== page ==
by Javier Borrayo
Collaboration, and all it entails, is a very appealing concept – bringing together a diverse group of people who will put their ideas and energies together to co-create something new. Real collaboration requires establishing equality, where we see each other as indivuduals and not a title, condition or status. But, is collaboration easy? Does it come naturally? Is it really a comfortable space for everyone?
Our first SERES Collaborative Lab between local youth leaders and global collaborators took place last March in Chimaltenango, with the purpose of facilitating a dialogue by putting everyone’s ideas and experiences and develop on the table and developing an action plan from scratch. This is one of the basic premises of the Lab: that only through EQUAL collaboration wherein everyone’s voice and opinion is valued can we really create the kinds of IMPACTING SOLUTIONS that we need to address todays most complex problems.
SERES hosted 5 young leaders from Guatemala, 5 from El Salvador and 6 students from the University of Michigan as part of the BLUElab Woven Wind project whose mission is ”to collaborate with diverse communities to design, build, test, and implement wind powered technology utilizing both the cultural characteristics of our customers and the technical capabilities of community environments. Through our work, we aim to serve society by developing sustainable, safe and functional devices that act as educational tools to both the team and the end users.” (BLUElab Woven Wind project website, 2009)
My role is to document these processes and projects for SERES and the more I record in the field the more I realize that I see things from a third eye perspective. When I’m checking footage in postproduction I frequently find myself asking: “When did that happen?”
When the Michigan University students arrived to Guatemala a couple of days before the Collaborative Lab I agreed with them to have a short meeting to talk about the video documentary I was going to shoot. At that meeting, I asked them: “What are your expectations from this Lab?” They all answered the same: “We have a blank paper ready to write on it, we want to go with the flow”. It was then that I realized that this was going to be very interesting.
So there we were, in Chimaltenango. The Collaborative Lab was underway and a lot of excitement could be felt. Laughs, people running and going back and forth between English and Spanish – a lot of fun. I could see them all starting to trust the process and allowing themselves to be fully present.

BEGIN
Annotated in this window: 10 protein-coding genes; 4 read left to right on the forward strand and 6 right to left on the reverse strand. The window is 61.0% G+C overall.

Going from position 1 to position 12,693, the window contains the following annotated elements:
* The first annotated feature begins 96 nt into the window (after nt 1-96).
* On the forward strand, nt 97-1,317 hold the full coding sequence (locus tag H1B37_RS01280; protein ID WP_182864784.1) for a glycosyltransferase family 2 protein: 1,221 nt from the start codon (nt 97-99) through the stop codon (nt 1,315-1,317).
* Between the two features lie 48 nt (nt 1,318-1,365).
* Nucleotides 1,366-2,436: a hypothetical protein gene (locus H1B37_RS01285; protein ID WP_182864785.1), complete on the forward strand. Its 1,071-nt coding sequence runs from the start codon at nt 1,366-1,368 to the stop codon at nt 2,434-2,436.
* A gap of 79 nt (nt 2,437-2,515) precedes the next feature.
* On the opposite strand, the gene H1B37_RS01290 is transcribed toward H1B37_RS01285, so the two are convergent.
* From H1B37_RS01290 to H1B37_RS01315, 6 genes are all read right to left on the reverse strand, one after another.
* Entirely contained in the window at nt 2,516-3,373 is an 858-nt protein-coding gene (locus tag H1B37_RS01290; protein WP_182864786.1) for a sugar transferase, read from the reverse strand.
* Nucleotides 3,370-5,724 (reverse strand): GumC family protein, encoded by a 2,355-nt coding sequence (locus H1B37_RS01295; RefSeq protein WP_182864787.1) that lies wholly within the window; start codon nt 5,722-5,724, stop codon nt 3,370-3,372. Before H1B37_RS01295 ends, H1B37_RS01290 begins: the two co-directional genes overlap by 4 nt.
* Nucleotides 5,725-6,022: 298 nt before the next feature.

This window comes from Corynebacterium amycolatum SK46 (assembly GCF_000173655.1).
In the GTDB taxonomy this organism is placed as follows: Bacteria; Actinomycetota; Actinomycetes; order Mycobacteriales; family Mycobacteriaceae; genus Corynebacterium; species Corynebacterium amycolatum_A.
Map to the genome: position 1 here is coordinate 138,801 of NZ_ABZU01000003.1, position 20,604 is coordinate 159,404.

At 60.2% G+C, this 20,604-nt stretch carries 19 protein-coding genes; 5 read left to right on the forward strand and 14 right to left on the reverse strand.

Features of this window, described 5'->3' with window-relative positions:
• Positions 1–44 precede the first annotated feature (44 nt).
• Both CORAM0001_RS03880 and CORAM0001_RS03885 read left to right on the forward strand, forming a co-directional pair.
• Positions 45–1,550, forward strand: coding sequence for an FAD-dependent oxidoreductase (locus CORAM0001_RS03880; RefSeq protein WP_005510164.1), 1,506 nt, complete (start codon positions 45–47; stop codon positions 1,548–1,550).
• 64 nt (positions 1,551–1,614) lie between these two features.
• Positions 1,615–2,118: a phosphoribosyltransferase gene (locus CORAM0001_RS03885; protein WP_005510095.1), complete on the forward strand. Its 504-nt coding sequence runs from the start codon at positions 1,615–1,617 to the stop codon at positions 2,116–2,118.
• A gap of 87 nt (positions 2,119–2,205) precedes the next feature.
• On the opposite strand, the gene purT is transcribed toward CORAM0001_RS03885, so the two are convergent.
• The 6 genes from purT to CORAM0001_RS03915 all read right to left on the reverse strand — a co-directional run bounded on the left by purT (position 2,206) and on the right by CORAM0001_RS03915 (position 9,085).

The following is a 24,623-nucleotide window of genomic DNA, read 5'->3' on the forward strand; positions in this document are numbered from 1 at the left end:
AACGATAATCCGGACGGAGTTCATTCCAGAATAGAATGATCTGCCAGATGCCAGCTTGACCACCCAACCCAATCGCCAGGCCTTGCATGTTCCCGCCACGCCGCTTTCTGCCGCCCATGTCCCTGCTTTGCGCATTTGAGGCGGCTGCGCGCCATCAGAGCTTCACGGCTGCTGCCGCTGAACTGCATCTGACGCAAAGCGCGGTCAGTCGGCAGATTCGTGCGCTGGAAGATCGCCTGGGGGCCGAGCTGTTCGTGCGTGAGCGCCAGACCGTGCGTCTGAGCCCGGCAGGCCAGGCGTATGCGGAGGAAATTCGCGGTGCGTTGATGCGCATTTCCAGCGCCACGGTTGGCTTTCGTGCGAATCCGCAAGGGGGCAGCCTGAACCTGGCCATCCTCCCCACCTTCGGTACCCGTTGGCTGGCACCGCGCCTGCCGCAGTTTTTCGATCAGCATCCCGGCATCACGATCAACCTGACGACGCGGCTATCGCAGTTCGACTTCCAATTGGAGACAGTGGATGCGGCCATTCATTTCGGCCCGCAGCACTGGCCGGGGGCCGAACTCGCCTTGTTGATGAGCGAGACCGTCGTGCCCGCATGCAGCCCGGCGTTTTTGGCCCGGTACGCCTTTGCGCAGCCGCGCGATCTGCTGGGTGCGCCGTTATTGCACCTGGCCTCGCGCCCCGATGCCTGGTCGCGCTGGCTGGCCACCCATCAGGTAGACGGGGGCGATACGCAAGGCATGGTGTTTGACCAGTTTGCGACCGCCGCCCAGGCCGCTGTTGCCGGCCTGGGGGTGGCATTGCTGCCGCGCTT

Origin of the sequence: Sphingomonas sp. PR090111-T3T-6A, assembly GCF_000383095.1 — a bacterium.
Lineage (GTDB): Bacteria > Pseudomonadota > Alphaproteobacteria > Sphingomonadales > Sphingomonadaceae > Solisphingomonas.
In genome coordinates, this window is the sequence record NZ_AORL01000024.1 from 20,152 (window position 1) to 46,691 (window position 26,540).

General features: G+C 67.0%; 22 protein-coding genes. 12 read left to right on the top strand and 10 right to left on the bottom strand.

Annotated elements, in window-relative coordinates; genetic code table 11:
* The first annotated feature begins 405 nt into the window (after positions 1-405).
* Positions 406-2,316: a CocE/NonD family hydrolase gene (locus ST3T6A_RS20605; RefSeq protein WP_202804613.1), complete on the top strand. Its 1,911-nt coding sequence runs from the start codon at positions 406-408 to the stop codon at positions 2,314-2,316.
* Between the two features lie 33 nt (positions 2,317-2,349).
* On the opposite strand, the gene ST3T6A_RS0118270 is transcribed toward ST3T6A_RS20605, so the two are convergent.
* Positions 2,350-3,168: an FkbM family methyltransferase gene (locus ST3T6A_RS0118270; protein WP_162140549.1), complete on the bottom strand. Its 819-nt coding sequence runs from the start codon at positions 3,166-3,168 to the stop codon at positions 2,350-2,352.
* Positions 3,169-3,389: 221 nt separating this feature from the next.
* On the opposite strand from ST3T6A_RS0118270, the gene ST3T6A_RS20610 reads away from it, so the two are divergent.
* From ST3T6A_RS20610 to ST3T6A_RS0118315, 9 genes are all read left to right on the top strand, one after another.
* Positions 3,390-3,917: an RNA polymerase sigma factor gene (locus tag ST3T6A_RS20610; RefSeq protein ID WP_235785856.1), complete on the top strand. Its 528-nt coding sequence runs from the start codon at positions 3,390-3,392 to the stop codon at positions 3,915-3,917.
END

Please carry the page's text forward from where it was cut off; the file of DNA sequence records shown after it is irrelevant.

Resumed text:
The second day ended after much work with the wording of the project’s mission: “To weave the energy of young leaders with renewable energy to achieve sustainable development”. It had taken hours to get to this point, but I could tell from the confused and exhausted faces of all the participants that having come to this somewhat abstract high-level view it still wasn’t clear for many and the question remained: “what are we going to do?”
Throughout the following two days it was all about defining responsibilities and structuring the teamwork. The initial concept had changed – it was no longer about just installing a wind turbine in a community. This project was taking the direction of a long-term educational program. The program covered all the local and global needs that concerned each of the participants. The level of commitment of each of the participants was inevitable. Some real collaboration was taking place.
Thanks to SERES facilitators Antonio Cruz Sanchez (El Salvador), Corrina Grace (Australia) and Abigail Quic (Guatemala) I believe that this Collaborative Lab was a total success. There is now a team of 40 youth (30 in Michigan + 10 in Guatemala and El Salvador) fully structured, organized and committed. The project objective is to create a culture of leadership to improve the environment using technology and education, and that is what they are doing.
As I reflect on that process and what happened, I return to my initial question: is it easy to sit around the same table and collaborate? In a collaborative space we have to be ready to reconsider personal priorities. I will dare to say that collaborations are always bigger than ourselves and therefore inherently we will always be working for the greater good, however it does require a certain level of sacrifice and flexibility. But after what I have seen I believe that with the right process and an open mind, this is TOTALLY DOABLE. And to what end? To create true collaborative impact.
Now, where is the documentary I shoot? I’m in the middle of postproduction right now! Follow our facebook page, and stay tuned!